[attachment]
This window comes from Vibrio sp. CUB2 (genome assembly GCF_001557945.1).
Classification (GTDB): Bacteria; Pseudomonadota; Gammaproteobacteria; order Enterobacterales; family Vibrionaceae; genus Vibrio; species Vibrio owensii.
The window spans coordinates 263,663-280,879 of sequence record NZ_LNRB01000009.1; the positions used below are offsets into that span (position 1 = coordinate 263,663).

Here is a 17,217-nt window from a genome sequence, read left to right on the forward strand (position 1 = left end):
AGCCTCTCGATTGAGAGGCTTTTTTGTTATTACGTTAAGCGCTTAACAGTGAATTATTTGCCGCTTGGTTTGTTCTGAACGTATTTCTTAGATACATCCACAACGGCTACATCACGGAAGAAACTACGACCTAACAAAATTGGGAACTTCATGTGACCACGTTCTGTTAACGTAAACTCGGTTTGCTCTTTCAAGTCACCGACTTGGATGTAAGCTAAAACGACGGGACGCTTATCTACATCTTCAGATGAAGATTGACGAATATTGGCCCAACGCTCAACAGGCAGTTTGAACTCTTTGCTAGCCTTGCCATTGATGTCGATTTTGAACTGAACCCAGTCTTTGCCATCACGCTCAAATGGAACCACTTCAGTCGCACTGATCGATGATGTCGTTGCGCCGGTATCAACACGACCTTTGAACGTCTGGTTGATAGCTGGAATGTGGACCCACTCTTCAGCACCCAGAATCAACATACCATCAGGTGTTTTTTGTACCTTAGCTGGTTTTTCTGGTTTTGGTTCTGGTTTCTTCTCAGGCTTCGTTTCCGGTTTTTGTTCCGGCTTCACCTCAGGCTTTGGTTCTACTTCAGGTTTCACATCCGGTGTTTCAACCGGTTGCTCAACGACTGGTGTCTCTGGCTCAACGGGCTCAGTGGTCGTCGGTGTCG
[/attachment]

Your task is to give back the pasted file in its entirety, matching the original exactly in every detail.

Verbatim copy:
This window comes from Vibrio sp. CUB2 (genome assembly GCF_001557945.1).
Classification (GTDB): Bacteria; Pseudomonadota; Gammaproteobacteria; order Enterobacterales; family Vibrionaceae; genus Vibrio; species Vibrio owensii.
The window spans coordinates 263,663-280,879 of sequence record NZ_LNRB01000009.1; the positions used below are offsets into that span (position 1 = coordinate 263,663).

Here is a 17,217-nt window from a genome sequence, read left to right on the forward strand (position 1 = left end):
AGCCTCTCGATTGAGAGGCTTTTTTGTTATTACGTTAAGCGCTTAACAGTGAATTATTTGCCGCTTGGTTTGTTCTGAACGTATTTCTTAGATACATCCACAACGGCTACATCACGGAAGAAACTACGACCTAACAAAATTGGGAACTTCATGTGACCACGTTCTGTTAACGTAAACTCGGTTTGCTCTTTCAAGTCACCGACTTGGATGTAAGCTAAAACGACGGGACGCTTATCTACATCTTCAGATGAAGATTGACGAATATTGGCCCAACGCTCAACAGGCAGTTTGAACTCTTTGCTAGCCTTGCCATTGATGTCGATTTTGAACTGAACCCAGTCTTTGCCATCACGCTCAAATGGAACCACTTCAGTCGCACTGATCGATGATGTCGTTGCGCCGGTATCAACACGACCTTTGAACGTCTGGTTGATAGCTGGAATGTGGACCCACTCTTCAGCACCCAGAATCAACATACCATCAGGTGTTTTTTGTACCTTAGCTGGTTTTTCTGGTTTTGGTTCTGGTTTCTTCTCAGGCTTCGTTTCCGGTTTTTGTTCCGGCTTCACCTCAGGCTTTGGTTCTACTTCAGGTTTCACATCCGGTGTTTCAACCGGTTGCTCAACGACTGGTGTCTCTGGCTCAACGGGCTCAGTGGTCGTCGGTGTCG